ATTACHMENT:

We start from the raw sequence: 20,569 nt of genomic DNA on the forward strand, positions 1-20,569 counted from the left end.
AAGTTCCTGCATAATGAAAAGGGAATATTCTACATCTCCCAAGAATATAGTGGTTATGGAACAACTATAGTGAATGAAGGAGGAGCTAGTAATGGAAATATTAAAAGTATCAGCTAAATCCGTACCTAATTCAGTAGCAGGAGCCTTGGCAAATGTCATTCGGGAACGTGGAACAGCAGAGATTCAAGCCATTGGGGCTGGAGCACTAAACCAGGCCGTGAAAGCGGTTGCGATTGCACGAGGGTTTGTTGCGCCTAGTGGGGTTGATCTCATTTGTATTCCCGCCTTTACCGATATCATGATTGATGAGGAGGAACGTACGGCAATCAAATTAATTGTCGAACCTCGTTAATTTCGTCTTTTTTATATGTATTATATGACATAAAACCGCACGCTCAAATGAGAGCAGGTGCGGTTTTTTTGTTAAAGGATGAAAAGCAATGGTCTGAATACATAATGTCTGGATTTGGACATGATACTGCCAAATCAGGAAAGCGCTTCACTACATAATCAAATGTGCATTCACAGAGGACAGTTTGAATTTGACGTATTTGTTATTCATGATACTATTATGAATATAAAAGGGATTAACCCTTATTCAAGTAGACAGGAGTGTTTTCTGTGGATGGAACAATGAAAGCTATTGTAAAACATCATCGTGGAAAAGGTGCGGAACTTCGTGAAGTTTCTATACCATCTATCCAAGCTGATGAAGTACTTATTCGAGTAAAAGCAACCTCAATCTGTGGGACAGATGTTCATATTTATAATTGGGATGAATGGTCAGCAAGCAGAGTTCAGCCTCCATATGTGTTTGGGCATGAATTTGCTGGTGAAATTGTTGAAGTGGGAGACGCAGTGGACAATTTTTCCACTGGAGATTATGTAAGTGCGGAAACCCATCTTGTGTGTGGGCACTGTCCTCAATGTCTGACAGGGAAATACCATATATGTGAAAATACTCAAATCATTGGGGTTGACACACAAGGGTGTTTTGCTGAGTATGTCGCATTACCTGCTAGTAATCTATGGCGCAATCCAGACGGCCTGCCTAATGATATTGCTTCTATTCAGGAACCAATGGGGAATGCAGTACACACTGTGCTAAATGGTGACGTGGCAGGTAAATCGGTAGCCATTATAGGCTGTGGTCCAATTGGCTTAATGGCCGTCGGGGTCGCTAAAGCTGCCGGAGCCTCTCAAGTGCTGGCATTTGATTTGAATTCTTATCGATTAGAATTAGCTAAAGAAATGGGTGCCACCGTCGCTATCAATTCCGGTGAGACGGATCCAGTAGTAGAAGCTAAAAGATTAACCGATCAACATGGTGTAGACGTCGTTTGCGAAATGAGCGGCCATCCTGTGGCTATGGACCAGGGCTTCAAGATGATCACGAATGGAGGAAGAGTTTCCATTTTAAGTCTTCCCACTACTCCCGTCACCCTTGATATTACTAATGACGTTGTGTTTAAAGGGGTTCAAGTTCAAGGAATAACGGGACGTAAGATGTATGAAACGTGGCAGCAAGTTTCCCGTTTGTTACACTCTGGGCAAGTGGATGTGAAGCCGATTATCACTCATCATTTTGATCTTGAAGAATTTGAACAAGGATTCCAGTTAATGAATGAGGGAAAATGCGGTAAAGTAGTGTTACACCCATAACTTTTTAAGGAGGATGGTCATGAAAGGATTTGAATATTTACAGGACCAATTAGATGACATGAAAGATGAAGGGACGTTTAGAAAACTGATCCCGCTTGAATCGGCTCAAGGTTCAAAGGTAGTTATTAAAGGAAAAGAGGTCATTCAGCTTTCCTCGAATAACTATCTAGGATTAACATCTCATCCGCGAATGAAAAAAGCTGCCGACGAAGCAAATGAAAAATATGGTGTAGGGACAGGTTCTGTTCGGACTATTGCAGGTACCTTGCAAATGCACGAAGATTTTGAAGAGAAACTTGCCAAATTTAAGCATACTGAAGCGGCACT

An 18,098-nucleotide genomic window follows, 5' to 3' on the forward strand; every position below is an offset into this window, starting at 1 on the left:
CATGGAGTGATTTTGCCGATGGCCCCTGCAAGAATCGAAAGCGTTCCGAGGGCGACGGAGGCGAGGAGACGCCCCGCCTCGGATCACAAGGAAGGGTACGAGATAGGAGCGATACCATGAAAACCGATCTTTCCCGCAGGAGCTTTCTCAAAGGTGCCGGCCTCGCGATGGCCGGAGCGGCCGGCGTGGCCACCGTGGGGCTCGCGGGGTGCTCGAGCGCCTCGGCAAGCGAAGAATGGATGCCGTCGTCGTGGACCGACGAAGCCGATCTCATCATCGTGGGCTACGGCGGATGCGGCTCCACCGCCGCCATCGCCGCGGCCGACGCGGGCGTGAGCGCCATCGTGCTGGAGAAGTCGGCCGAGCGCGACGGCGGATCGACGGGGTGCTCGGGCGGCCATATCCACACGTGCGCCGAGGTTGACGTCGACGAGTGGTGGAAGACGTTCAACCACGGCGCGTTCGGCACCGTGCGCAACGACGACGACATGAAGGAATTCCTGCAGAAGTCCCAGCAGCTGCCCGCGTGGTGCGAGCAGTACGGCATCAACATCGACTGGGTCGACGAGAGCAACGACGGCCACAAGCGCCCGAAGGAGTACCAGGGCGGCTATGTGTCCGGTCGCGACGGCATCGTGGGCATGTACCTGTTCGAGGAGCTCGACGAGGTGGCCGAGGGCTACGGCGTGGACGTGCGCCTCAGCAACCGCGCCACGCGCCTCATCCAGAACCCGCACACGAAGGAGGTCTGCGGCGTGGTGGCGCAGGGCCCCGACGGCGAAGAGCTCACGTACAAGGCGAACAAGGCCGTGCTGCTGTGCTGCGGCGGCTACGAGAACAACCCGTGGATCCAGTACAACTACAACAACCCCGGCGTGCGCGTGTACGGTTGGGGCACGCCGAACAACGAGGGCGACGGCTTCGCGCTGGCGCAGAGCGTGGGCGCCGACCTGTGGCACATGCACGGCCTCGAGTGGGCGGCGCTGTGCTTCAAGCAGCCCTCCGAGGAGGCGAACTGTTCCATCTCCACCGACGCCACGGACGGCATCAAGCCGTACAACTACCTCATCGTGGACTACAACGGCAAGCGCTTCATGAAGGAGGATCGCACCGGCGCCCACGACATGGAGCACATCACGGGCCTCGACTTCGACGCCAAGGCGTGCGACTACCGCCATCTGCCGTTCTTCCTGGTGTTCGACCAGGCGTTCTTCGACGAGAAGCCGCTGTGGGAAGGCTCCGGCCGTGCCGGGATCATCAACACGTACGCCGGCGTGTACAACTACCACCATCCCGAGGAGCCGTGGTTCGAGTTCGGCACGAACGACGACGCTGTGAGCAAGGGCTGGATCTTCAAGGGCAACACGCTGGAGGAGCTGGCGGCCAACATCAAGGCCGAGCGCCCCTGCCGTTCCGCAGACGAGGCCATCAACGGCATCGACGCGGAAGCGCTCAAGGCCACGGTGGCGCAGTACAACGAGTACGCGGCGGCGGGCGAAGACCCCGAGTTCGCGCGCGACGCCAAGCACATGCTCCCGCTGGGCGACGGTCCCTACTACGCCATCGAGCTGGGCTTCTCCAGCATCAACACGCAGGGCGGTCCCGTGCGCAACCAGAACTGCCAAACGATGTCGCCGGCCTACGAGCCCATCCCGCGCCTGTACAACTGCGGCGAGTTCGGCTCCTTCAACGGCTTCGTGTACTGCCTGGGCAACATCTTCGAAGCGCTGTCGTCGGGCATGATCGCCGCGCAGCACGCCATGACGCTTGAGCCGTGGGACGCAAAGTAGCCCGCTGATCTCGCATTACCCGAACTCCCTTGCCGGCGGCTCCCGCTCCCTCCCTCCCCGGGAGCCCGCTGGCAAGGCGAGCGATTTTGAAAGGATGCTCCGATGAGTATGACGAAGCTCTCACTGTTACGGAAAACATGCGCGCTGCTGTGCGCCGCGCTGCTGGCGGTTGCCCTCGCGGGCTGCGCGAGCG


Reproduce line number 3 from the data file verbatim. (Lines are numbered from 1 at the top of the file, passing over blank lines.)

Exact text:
An 18,098-nucleotide genomic window follows, 5' to 3' on the forward strand; every position below is an offset into this window, starting at 1 on the left: